Every Thursday here on Impatient Optimists, you’ll find stories, written by one of the Frontline Health Workers Coalition’s 30 member organizations, about the inspiring work of health workers on the front lines of care in developing countries and how United States leadership can help ensure that everyone has access to basic care by skilled, supported and motivated frontline health workers
As the Frontline Health Workers Coalition and other advocacy movements push for increased number and integration of frontline health workers into the health systems of developing countries, we need to pause to consider the implications of this integration for the health workers themselves, and for the people they serve. This point was brought home to me on a recent visit to Buikwe, Uganda, where USAID is supporting our efforts to understand what variables influence the performance of community health workers and Uganda’s village health teams.
Take the case of one woman how has been on a village health team for two years and is not trained to support home-based and self-managed care of people living with HIV/AIDS. She described to me how moved she was to develop deep relationship with people living with HIV/AIDS. She felt such empathy for one man under her care who was terribly thin and who suffered from a lot of pain. She told me how she felt so well when she could soothe him with those under her care. She had never imagined how hard their life was and she wished she could only help them more. She also shared how seeing their life had motivated her to make significant changes in her own behavior so she would not put herself at risk of HIV infection.
Another village health team member who has similar responsibilities shared that he is considered by others as the “village doctor” because he is the only health worker many families see. He was troubled that he did not know yet all that he needed to learn to be sure and help everyone with all their medical concerns.
Learning about how these two colleagues on the frontlines experience their roles, and with so many men and women who have embraced their leadership in the community as a calling and as an enormous responsibility, we ask ourselves what kind of responsibility do we have to them? From my desk in Bethesda, Maryland, after a meeting with international development partners, I write a blog, and I research a paper. How will my work change the lives of village volunteers?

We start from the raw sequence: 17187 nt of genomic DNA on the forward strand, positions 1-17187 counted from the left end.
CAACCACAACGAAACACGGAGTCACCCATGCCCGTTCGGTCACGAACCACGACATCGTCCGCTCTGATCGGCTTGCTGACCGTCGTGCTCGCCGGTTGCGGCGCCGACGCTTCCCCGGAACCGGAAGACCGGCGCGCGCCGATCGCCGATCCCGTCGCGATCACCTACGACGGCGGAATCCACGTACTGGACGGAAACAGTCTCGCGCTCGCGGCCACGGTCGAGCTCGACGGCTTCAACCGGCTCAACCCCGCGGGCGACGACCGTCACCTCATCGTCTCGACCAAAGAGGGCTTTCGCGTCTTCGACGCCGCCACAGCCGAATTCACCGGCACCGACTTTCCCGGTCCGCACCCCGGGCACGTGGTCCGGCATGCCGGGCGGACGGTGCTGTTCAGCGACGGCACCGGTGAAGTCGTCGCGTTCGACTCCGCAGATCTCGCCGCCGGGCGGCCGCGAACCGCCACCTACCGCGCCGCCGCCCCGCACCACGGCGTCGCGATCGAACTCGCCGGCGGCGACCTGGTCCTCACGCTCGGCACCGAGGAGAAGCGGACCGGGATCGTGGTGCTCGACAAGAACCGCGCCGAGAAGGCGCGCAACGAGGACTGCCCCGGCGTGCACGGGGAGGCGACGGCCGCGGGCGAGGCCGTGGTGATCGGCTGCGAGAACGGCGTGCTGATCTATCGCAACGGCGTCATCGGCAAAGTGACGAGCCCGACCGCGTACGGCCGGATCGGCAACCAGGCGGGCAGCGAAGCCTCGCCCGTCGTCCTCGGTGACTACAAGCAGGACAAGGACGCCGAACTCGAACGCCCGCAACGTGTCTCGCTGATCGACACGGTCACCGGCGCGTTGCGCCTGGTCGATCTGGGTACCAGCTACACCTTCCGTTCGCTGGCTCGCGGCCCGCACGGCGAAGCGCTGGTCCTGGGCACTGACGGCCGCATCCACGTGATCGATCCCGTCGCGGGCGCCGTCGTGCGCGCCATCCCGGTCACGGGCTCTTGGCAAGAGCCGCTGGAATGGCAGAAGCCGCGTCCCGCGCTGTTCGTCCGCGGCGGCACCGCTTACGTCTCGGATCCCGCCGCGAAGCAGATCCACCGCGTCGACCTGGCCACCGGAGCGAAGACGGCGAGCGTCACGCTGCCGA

For example, we are part of a global team at the global that is developing a framework through which countries will integrate the community health workers cadre into the formal health system.
Of course, it would be good for the countries to increase their workforce through low-wage earners who are able to maneuver through the rural areas. More families will be encouraged to come to the health center for the real care they need if they know a frontline health worker is there. But once these health workers are part of the health system, will they be overcome with empathy for the home-bound AIDS sufferer? Will they swell with the same pride as the “village doctor”? Or will their entry into the mechanics of a system put them to work in difficult environments, to struggle with shortages and burnout, maybe to suffer from harassment from higher-skilled professionals. Will they be expected to pursue a career path, become a nurse auxiliary, and then a nurse? Maybe they will decide to take advantage of their qualifications and move out of the village to the urban areas – perhaps join their professional association, perhaps they will have to strike for equitable pay and benefits. Maybe they will be recruited to work in a high-income country and leave their communities and families behind.
We should be striving to strengthen the careers of existing frontline health workers. But as we do, we must also ensure sure there is a community volunteer to sit with an undernourished man and soothe his bed-soars or sit at the table with friends and colleagues to promote healthy lifestyles as the “village doctor” does.
As frontline health workers become integrated formal health, we need to consider the impact it has on communities as we integrate. As a member of the Frontline Health Workers Coalition, I am committed to continue advocating for our frontline heroes at all levels, and for the people they serve. Moreover, I will be sure to take seriously the responsibility I have in representing them.